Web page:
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MultiQx-GPU

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26 December 2015


MultiQx-GPU: An Overview

To support concurrent query processing, MultiQx-GPU provides the functionalities needed by databases to coordinate GPU resource sharing. In this section we highlight the design principles and overall structure of the system.

The design of MultiQx-GPU abides by two main principles. The first one is versatility — the techniques presented by the system should be applicable to different GPU databases and computing frameworks for managing GPU resources. GPU database technologies are still evolving very quickly. Different systems have different query engine implementations and may be based on different GPU computing frameworks. The methods employed by MultiQx-GPU therefore should be easily utilized in all these variations. This requires the design of MultiQx-GPU to capture the essential properties of GPU query processing, to build upon the common abstractions of GPU frameworks, and to integrate with existing and future GPU database engines in a non-intrusive manner.

The second principle followed by MultiQx-GPU is high efficiency. Originally designed for gaming and super computing applications, GPU hardware and system software still do not have native support for multitasking. Basic system-level functionalities familiar to the CPU world, such as virtual memory (VM) and fine-grained context switches, are not provided by commercial GPU drivers. This forces MultiQx-GPU to add an extra layer of application-level software to support multi-query capabilities on its own, which, if not taken great care of, could incur high overhead.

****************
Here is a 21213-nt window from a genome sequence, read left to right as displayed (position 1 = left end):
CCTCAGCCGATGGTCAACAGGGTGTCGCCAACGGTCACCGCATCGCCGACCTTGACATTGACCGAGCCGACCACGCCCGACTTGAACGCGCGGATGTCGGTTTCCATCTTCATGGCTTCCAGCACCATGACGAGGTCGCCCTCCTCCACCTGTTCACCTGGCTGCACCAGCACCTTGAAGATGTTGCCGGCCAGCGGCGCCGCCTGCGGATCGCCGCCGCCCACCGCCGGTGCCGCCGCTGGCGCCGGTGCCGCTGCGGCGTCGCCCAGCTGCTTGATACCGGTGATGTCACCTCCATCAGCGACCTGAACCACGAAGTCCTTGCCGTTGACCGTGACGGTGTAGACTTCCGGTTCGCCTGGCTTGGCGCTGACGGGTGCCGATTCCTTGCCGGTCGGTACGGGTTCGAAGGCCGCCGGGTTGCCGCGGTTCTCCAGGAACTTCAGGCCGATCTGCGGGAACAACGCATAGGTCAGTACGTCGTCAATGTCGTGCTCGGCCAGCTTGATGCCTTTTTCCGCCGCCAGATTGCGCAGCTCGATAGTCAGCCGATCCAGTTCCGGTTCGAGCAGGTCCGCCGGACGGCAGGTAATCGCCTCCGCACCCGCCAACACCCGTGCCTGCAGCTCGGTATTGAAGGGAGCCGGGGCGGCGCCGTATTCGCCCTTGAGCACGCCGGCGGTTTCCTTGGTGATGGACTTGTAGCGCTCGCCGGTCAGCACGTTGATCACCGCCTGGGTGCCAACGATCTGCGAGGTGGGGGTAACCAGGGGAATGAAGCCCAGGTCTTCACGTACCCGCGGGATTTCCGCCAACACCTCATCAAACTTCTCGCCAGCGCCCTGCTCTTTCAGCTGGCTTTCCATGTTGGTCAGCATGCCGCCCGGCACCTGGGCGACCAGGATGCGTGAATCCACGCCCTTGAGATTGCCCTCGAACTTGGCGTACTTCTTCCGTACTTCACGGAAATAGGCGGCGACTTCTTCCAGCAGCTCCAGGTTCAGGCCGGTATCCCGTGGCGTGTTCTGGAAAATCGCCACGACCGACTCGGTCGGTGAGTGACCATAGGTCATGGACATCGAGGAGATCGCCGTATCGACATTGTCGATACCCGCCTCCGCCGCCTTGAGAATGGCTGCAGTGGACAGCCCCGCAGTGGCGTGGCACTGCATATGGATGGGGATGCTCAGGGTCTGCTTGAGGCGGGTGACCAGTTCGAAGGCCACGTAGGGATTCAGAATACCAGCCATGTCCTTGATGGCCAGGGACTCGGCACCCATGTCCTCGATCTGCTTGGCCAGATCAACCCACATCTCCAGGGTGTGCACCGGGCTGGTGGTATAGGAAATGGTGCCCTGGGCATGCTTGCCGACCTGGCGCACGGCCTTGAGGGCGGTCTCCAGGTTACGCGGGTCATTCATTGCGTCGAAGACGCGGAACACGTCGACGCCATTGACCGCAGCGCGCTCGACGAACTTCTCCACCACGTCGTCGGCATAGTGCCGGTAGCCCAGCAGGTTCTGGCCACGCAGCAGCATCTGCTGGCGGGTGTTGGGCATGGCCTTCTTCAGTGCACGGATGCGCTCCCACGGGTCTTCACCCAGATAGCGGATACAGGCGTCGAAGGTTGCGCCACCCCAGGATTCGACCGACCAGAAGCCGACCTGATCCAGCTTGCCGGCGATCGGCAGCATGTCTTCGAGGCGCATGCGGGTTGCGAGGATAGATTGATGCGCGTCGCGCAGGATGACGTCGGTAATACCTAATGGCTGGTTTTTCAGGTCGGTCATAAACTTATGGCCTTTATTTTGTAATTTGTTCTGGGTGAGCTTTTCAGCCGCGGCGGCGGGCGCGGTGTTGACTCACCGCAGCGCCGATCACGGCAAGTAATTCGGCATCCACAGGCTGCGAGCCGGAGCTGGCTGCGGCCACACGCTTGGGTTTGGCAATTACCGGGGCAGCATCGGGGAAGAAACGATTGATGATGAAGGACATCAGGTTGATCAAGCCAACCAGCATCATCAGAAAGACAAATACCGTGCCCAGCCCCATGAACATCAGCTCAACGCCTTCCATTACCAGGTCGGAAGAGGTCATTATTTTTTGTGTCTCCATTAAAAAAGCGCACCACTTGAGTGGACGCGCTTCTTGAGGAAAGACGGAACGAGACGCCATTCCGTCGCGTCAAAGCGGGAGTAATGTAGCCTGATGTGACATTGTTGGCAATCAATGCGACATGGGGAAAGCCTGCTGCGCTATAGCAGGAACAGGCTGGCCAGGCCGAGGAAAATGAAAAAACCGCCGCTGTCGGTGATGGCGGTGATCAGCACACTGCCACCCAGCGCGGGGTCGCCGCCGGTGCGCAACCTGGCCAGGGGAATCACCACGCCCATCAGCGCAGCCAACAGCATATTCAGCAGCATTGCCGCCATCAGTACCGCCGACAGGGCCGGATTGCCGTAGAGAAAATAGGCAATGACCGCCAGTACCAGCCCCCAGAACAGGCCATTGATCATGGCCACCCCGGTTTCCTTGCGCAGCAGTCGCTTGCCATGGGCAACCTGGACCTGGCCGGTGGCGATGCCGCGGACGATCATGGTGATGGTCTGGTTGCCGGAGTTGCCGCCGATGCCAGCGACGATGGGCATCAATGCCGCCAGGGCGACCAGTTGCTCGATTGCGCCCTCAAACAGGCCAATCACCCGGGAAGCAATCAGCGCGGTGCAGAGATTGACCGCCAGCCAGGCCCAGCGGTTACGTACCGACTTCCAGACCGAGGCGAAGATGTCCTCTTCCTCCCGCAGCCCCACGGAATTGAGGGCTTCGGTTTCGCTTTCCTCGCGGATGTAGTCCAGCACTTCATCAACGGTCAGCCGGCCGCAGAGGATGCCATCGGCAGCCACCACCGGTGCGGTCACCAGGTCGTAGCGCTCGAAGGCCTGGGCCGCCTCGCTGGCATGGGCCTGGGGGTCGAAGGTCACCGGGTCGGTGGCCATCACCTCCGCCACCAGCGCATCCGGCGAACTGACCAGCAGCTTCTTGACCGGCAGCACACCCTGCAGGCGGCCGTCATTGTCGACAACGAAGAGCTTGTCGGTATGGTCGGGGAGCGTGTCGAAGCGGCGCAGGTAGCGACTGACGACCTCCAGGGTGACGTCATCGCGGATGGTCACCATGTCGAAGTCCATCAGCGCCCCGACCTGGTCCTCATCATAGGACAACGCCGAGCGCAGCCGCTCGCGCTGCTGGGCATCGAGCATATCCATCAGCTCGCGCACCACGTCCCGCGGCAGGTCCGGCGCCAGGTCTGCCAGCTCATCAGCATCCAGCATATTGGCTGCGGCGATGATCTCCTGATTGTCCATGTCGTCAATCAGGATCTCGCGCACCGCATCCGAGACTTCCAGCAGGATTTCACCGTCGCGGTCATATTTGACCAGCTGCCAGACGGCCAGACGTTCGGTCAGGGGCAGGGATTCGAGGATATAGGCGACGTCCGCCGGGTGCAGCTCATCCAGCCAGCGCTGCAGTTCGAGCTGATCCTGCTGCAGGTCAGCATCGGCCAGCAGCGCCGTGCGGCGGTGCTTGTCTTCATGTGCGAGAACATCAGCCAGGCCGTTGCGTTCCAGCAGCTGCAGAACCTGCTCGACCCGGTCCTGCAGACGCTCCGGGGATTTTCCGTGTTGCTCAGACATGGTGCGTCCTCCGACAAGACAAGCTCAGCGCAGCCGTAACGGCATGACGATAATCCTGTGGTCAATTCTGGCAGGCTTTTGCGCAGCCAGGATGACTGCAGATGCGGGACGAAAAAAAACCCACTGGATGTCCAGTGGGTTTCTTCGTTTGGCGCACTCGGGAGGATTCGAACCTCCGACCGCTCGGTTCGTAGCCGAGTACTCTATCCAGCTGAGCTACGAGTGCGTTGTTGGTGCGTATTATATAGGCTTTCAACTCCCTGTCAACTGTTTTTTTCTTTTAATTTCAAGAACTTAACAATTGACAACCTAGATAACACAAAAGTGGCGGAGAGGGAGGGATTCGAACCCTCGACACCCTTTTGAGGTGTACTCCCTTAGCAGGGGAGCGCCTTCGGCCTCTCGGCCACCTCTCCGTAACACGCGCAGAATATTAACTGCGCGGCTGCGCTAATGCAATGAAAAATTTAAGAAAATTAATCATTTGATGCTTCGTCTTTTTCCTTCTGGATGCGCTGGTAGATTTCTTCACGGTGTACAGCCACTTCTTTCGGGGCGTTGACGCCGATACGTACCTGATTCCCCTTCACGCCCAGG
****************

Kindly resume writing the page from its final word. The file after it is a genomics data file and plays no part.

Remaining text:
Figure 4 shows the position of MultiQx-GPU in the overall GPU database software stack. MultiQx-GPU is built into the database query engine, but remains loosely coupled with existing components in the query engine. It enforces controls over GPU resource usage by transparently intercepting the GPU API calls from user queries. This design does not change existing programming interfaces of the underlying GPU drivers, and minimizes the modifications to the other components of the GPU query engine. MultiQxGPU resides completely in the application space, and does not rely on any OS-level functionalities privileging to the GPU drivers. It can thus be easily ported between different query engine systems (such as Ocelot, YDB, and MapD [17]) and GPU computing frameworks (such as CUDA, OpenCL, and DirectCompute [19]) to enable GPU resource sharing.

MultiQx-GPU comprises two main components providing the support required for concurrent query executions. Working like an admission controller, the query scheduler component controls the concurrency level and intensity of resource contention on GPU devices. By controlling the queries that can execute concurrently at the first place, query scheduler maintains optimal workload on the GPUs that would maximize system throughput. Once a proper concurrency level is maintained, the device memory manager component further ensures system performance by resolving the resource conflicts among concurrent queries. Through VM-like automatic data swapping service, it makes sure that multiple queries with moderate resource conflicts can make concurrent progress efficiently without suffering query abortions or causing low resource utilization.

References

  • Kaibo Wang, Kai Zhang, Yuan Yuan, Siyuan Ma, Rubao Lee, Xiaoning Ding, and Xiaodong Zhang. 2014. Concurrent analytical query processing with GPUs. Proc. VLDB Endow. 7, 11 (July 2014), 1011-1022. DOI=http://dx.doi.org/10.14778/2732967.2732976

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